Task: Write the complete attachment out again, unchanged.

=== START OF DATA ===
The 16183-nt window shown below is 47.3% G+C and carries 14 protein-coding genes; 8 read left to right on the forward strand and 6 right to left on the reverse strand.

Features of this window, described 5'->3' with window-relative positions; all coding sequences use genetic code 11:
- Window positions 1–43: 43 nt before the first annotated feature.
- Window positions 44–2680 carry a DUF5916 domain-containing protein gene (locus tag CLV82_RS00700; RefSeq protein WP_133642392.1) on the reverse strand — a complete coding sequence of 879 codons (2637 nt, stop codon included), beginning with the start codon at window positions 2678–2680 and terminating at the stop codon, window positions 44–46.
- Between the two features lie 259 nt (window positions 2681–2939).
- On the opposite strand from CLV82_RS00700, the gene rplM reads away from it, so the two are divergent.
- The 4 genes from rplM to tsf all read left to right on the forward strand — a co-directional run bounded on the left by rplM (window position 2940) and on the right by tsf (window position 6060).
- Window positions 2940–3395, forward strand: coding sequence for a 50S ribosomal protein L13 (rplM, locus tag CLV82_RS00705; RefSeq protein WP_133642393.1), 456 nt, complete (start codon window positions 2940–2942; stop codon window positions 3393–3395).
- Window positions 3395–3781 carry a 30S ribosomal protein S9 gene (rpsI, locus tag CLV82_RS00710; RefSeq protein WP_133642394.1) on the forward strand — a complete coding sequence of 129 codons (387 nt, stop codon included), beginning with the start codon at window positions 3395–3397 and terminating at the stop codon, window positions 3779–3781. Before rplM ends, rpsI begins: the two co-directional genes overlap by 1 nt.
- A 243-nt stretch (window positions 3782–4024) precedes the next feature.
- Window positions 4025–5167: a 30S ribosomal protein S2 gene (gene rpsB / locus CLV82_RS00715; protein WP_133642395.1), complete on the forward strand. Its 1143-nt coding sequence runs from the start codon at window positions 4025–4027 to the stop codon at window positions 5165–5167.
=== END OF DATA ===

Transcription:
The 16183-nt window shown below is 47.3% G+C and carries 14 protein-coding genes; 8 read left to right on the forward strand and 6 right to left on the reverse strand.

Features of this window, described 5'->3' with window-relative positions; all coding sequences use genetic code 11:
- Window positions 1–43: 43 nt before the first annotated feature.
- Window positions 44–2680 carry a DUF5916 domain-containing protein gene (locus tag CLV82_RS00700; RefSeq protein WP_133642392.1) on the reverse strand — a complete coding sequence of 879 codons (2637 nt, stop codon included), beginning with the start codon at window positions 2678–2680 and terminating at the stop codon, window positions 44–46.
- Between the two features lie 259 nt (window positions 2681–2939).
- On the opposite strand from CLV82_RS00700, the gene rplM reads away from it, so the two are divergent.
- The 4 genes from rplM to tsf all read left to right on the forward strand — a co-directional run bounded on the left by rplM (window position 2940) and on the right by tsf (window position 6060).
- Window positions 2940–3395, forward strand: coding sequence for a 50S ribosomal protein L13 (rplM, locus tag CLV82_RS00705; RefSeq protein WP_133642393.1), 456 nt, complete (start codon window positions 2940–2942; stop codon window positions 3393–3395).
- Window positions 3395–3781 carry a 30S ribosomal protein S9 gene (rpsI, locus tag CLV82_RS00710; RefSeq protein WP_133642394.1) on the forward strand — a complete coding sequence of 129 codons (387 nt, stop codon included), beginning with the start codon at window positions 3395–3397 and terminating at the stop codon, window positions 3779–3781. Before rplM ends, rpsI begins: the two co-directional genes overlap by 1 nt.
- A 243-nt stretch (window positions 3782–4024) precedes the next feature.
- Window positions 4025–5167: a 30S ribosomal protein S2 gene (gene rpsB / locus CLV82_RS00715; protein WP_133642395.1), complete on the forward strand. Its 1143-nt coding sequence runs from the start codon at window positions 4025–4027 to the stop codon at window positions 5165–5167.